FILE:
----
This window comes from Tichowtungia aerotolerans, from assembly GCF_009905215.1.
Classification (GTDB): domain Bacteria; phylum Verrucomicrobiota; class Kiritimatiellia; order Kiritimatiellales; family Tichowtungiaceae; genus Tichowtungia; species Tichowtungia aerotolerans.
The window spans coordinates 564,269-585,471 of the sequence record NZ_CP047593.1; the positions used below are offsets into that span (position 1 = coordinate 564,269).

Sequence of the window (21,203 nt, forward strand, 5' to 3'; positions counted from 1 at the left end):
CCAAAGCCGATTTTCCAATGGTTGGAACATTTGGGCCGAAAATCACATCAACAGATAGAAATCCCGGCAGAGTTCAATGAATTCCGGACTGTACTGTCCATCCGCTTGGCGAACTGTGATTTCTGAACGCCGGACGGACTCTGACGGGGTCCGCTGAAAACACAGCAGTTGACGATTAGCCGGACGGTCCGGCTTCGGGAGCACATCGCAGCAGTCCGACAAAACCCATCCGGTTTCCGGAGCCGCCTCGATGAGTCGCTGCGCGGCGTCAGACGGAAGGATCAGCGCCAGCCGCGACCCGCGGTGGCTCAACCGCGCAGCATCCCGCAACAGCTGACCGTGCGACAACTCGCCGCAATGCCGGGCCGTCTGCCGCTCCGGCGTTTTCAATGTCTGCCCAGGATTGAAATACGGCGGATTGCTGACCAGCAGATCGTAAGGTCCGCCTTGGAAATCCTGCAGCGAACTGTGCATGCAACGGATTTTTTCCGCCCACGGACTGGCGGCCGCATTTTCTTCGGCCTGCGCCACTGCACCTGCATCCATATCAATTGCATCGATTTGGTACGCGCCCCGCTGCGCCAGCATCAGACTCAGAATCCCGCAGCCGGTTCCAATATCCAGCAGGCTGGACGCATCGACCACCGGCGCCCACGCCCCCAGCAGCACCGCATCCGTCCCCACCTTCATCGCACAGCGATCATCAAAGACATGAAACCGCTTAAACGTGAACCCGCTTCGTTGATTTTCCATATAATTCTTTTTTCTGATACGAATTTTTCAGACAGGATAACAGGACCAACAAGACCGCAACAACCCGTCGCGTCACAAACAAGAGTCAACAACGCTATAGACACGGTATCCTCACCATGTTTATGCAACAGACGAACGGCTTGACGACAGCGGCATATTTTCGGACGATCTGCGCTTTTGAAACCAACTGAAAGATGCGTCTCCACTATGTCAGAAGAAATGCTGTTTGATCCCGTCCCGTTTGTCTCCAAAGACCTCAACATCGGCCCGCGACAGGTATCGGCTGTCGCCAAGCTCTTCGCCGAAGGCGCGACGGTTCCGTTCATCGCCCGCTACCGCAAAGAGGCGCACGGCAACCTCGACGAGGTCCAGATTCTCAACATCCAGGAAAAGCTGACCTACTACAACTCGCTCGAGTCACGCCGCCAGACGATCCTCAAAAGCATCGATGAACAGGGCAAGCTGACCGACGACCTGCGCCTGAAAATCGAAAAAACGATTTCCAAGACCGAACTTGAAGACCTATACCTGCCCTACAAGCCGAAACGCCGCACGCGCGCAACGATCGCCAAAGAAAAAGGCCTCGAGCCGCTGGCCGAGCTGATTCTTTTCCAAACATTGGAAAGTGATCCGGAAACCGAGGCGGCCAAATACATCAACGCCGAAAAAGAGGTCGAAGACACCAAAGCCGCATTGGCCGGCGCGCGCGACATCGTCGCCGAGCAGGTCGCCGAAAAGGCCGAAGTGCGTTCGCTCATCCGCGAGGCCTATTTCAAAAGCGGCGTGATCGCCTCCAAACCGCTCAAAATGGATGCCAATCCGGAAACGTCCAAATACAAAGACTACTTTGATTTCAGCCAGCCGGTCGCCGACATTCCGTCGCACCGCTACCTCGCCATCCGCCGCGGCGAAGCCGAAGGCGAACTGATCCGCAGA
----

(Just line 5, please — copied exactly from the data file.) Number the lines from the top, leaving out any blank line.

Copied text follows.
CCAAAGCCGATTTTCCAATGGTTGGAACATTTGGGCCGAAAATCACATCAACAGATAGAAATCCCGGCAGAGTTCAATGAATTCCGGACTGTACTGTCCATCCGCTTGGCGAACTGTGATTTCTGAACGCCGGACGGACTCTGACGGGGTCCGCTGAAAACACAGCAGTTGACGATTAGCCGGACGGTCCGGCTTCGGGAGCACATCGCAGCAGTCCGACAAAACCCATCCGGTTTCCGGAGCCGCCTCGATGAGTCGCTGCGCGGCGTCAGACGGAAGGATCAGCGCCAGCCGCGACCCGCGGTGGCTCAACCGCGCAGCATCCCGCAACAGCTGACCGTGCGACAACTCGCCGCAATGCCGGGCCGTCTGCCGCTCCGGCGTTTTCAATGTCTGCCCAGGATTGAAATACGGCGGATTGCTGACCAGCAGATCGTAAGGTCCGCCTTGGAAATCCTGCAGCGAACTGTGCATGCAACGGATTTTTTCCGCCCACGGACTGGCGGCCGCATTTTCTTCGGCCTGCGCCACTGCACCTGCATCCATATCAATTGCATCGATTTGGTACGCGCCCCGCTGCGCCAGCATCAGACTCAGAATCCCGCAGCCGGTTCCAATATCCAGCAGGCTGGACGCATCGACCACCGGCGCCCACGCCCCCAGCAGCACCGCATCCGTCCCCACCTTCATCGCACAGCGATCATCAAAGACATGAAACCGCTTAAACGTGAACCCGCTTCGTTGATTTTCCATATAATTCTTTTTTCTGATACGAATTTTTCAGACAGGATAACAGGACCAACAAGACCGCAACAACCCGTCGCGTCACAAACAAGAGTCAACAACGCTATAGACACGGTATCCTCACCATGTTTATGCAACAGACGAACGGCTTGACGACAGCGGCATATTTTCGGACGATCTGCGCTTTTGAAACCAACTGAAAGATGCGTCTCCACTATGTCAGAAGAAATGCTGTTTGATCCCGTCCCGTTTGTCTCCAAAGACCTCAACATCGGCCCGCGACAGGTATCGGCTGTCGCCAAGCTCTTCGCCGAAGGCGCGACGGTTCCGTTCATCGCCCGCTACCGCAAAGAGGCGCACGGCAACCTCGACGAGGTCCAGATTCTCAACATCCAGGAAAAGCTGACCTACTACAACTCGCTCGAGTCACGCCGCCAGACGATCCTCAAAAGCATCGATGAACAGGGCAAGCTGACCGACGACCTGCGCCTGAAAATCGAAAAAACGATTTCCAAGACCGAACTTGAAGACCTATACCTGCCCTACAAGCCGAAACGCCGCACGCGCGCAACGATCGCCAAAGAAAAAGGCCTCGAGCCGCTGGCCGAGCTGATTCTTTTCCAAACATTGGAAAGTGATCCGGAAACCGAGGCGGCCAAATACATCAACGCCGAAAAAGAGGTCGAAGACACCAAAGCCGCATTGGCCGGCGCGCGCGACATCGTCGCCGAGCAGGTCGCCGAAAAGGCCGAAGTGCGTTCGCTCATCCGCGAGGCCTATTTCAAAAGCGGCGTGATCGCCTCCAAACCGCTCAAAATGGATGCCAATCCGGAAACGTCCAAATACAAAGACTACTTTGATTTCAGCCAGCCGGTCGCCGACATTCCGTCGCACCGCTACCTCGCCATCCGCCGCGGCGAAGCCGAAGGCGAACTGATCCGCAGA